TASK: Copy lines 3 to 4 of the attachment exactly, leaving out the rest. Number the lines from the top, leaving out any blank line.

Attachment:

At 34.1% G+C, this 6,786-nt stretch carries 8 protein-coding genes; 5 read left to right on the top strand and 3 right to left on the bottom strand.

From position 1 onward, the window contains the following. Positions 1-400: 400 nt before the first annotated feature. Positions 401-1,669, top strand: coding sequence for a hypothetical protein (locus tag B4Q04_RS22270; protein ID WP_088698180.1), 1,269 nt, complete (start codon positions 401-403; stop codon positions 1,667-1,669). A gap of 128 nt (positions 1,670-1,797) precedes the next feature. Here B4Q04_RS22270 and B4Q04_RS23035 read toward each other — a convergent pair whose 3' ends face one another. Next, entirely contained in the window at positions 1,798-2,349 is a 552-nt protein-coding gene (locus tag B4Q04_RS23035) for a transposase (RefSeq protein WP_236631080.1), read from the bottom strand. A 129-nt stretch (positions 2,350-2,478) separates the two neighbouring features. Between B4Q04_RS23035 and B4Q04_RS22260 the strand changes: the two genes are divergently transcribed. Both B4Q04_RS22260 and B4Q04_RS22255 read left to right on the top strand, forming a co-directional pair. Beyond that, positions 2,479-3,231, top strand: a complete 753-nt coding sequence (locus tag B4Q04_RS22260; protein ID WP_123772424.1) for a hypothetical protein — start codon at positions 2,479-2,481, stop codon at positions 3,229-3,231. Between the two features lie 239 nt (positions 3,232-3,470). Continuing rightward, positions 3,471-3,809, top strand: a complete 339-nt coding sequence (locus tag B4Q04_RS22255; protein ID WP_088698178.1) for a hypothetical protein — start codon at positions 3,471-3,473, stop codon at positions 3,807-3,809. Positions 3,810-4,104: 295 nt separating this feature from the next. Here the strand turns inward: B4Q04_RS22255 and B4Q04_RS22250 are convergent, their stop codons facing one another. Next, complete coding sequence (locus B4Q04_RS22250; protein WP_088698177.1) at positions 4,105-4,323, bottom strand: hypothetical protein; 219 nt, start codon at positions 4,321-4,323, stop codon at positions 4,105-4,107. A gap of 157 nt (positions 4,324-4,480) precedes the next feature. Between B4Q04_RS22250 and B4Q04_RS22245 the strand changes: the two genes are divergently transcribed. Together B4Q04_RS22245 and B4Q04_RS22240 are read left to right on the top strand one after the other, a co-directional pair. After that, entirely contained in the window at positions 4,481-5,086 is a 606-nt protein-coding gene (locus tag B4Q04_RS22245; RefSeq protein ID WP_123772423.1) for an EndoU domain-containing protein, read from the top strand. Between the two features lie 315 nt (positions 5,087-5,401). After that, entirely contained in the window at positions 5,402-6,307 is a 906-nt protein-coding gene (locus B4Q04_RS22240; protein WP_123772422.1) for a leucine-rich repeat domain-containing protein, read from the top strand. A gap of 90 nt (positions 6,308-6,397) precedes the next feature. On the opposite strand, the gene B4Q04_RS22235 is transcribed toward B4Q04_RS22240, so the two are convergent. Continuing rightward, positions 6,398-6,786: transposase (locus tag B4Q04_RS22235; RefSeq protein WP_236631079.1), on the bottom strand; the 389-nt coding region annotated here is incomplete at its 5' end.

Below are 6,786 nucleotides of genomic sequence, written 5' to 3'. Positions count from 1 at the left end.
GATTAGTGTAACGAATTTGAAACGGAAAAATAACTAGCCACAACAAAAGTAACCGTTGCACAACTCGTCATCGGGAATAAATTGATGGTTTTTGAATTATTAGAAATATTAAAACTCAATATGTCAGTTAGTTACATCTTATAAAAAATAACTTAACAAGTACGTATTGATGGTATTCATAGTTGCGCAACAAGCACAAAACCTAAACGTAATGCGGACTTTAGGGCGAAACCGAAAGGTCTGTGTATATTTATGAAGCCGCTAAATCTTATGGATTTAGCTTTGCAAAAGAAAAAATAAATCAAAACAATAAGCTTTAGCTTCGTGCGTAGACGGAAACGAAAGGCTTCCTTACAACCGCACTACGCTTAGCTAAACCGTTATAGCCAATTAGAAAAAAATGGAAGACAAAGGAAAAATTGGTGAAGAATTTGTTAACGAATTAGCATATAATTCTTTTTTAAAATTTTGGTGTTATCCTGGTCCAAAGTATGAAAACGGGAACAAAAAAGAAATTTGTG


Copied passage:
Below are 6,786 nucleotides of genomic sequence, written 5' to 3'. Positions count from 1 at the left end.
GATTAGTGTAACGAATTTGAAACGGAAAAATAACTAGCCACAACAAAAGTAACCGTTGCACAACTCGTCATCGGGAATAAATTGATGGTTTTTGAATTATTAGAAATATTAAAACTCAATATGTCAGTTAGTTACATCTTATAAAAAATAACTTAACAAGTACGTATTGATGGTATTCATAGTTGCGCAACAAGCACAAAACCTAAACGTAATGCGGACTTTAGGGCGAAACCGAAAGGTCTGTGTATATTTATGAAGCCGCTAAATCTTATGGATTTAGCTTTGCAAAAGAAAAAATAAATCAAAACAATAAGCTTTAGCTTCGTGCGTAGACGGAAACGAAAGGCTTCCTTACAACCGCACTACGCTTAGCTAAACCGTTATAGCCAATTAGAAAAAAATGGAAGACAAAGGAAAAATTGGTGAAGAATTTGTTAACGAATTAGCATATAATTCTTTTTTAAAATTTTGGTGTTATCCTGGTCCAAAGTATGAAAACGGGAACAAAAAAGAAATTTGTG